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Clinical staging and conservative management of peripheral lymphedema

Emile R Mohler III, MD
Babak Mehrara, MD
Section Editors
John F Eidt, MD
Russell S Berman, MD
Joseph L Mills, Sr, MD
Deputy Editors
Kathryn A Collins, MD, PhD, FACS
Diane MF Savarese, MD


Lymphedema is defined as accumulation of fluid and fibroadipose tissues due to disruption of lymphatic flow. Lymphedema can be primary (congenital lymphedema, lymphedema praecox, lymphedema tarda) or more commonly secondary (ie, acquired) (table 1). The main underlying causes of secondary lymphedema include interruption of lymphatics by surgery and/or radiation therapy (RT), malignant obstruction of the lymphatics, and infection. Lymph node dissection and/or radiation of the axilla or groin region for breast cancer or melanoma are the most common causes of secondary lymphedema in developed countries, while filariasis is the most common cause of secondary lymphedema worldwide.

Conservative, multimodal therapy for lymphedema consists of general measures for monitoring and self-care, which are applicable to all stages of lymphedema, along with varying levels of compression therapy and physiotherapy, with the choice of specific management dependent upon the clinical stage of disease (mild, moderate, severe).

Conservative therapies for managing lymphedema based upon its clinical severity are reviewed here. The clinical manifestations and diagnosis of lymphedema, and surgical treatment of lymphedema are discussed separately. (See "Clinical features and diagnosis of peripheral lymphedema" and "Surgical treatment of primary and secondary lymphedema".)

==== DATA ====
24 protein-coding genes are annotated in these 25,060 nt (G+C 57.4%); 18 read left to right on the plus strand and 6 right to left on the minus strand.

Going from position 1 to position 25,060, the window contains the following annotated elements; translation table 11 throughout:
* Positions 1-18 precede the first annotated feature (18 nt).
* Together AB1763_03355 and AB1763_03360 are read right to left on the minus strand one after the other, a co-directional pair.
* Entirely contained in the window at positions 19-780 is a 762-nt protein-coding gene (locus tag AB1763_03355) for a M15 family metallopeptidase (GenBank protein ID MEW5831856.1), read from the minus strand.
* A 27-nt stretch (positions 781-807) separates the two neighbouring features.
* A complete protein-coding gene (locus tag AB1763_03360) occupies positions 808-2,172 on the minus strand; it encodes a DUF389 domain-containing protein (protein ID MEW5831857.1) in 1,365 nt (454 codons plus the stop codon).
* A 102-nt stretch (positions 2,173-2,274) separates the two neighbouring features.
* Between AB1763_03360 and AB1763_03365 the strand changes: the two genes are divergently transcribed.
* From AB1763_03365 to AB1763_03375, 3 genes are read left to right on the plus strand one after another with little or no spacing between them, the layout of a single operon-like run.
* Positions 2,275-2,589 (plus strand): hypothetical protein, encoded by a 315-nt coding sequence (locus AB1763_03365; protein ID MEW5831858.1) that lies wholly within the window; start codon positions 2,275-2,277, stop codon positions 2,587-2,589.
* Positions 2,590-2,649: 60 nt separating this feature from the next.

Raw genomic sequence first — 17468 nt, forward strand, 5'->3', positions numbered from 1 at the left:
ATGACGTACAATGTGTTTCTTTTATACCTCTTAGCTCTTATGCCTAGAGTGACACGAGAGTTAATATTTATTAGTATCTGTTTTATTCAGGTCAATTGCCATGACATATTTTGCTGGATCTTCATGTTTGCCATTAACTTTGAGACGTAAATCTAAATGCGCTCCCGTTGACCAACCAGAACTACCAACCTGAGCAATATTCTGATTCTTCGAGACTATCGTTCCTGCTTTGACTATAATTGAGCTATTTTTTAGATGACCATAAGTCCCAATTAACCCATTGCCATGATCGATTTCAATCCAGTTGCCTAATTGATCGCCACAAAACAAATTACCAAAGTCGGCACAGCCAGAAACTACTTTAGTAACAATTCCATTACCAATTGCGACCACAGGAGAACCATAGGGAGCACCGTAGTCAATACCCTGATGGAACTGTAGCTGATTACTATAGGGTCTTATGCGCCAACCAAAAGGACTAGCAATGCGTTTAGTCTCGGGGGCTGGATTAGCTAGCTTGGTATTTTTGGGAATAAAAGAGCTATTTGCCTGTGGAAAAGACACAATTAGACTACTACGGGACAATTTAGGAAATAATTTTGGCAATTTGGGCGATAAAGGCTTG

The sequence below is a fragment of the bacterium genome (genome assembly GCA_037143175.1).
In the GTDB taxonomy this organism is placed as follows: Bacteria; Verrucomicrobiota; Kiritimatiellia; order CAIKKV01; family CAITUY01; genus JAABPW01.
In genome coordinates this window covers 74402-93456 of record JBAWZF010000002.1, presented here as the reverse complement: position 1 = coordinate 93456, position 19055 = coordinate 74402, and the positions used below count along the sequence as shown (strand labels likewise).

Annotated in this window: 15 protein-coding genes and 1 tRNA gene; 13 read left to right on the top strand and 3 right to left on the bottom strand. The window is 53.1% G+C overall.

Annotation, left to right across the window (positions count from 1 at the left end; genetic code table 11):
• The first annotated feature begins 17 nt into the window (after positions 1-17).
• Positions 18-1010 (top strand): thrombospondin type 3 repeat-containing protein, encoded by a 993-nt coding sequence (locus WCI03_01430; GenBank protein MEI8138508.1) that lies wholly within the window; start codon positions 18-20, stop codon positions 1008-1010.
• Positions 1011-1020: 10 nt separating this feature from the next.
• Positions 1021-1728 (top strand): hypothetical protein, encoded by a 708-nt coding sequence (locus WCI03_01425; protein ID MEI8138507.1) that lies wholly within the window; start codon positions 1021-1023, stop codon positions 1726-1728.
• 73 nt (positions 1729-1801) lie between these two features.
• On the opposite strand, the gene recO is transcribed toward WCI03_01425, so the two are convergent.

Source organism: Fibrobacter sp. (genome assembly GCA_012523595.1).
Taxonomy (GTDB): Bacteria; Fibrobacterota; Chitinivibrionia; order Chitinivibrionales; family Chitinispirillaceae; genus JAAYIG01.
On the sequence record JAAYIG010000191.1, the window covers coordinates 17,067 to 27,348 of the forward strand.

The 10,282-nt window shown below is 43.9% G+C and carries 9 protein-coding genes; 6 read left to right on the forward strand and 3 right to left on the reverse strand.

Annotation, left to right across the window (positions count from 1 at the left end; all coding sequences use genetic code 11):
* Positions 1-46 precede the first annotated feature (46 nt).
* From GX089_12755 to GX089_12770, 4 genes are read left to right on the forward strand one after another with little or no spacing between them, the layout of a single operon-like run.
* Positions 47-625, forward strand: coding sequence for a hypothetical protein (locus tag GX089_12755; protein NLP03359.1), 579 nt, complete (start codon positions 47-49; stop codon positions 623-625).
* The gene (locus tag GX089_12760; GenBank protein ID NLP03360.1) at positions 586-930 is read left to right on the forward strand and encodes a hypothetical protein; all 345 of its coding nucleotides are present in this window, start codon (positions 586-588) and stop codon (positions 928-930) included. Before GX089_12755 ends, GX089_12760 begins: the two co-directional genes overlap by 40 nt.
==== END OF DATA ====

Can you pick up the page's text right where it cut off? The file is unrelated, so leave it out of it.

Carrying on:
We suggest use of the staging system of the International Society of Lymphology (ISL) to characterize the severity of lymphedema. ISL staging ranges from 0 to III, and involves two criteria: the "softness" or "firmness" of the limb (reflecting fibrotic soft tissue changes) and the outcome after elevation. Within stages I through III, severity based upon volume differences is assessed as mild (<20 percent increase), moderate (20 to 40 percent increase), or severe (>40 percent increase). Stage "0" lymphedema is a subclinical or latent condition where swelling is not evident despite impaired lymphatic transport.

Several other classification systems are also used to describe the severity of lymphedema, including those of the American Physical Therapy Association (APTA) and the National Cancer Institute’s Common Terminology Criteria for Adverse Events (CTCAE) [1,2]. These schemes generally only refer to the physical condition of the extremity. Classifications that may also include physiologic or genotypic information are evolving [3].


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Literature review current through: Sep 2016. | This topic last updated: Jan 22, 2016.
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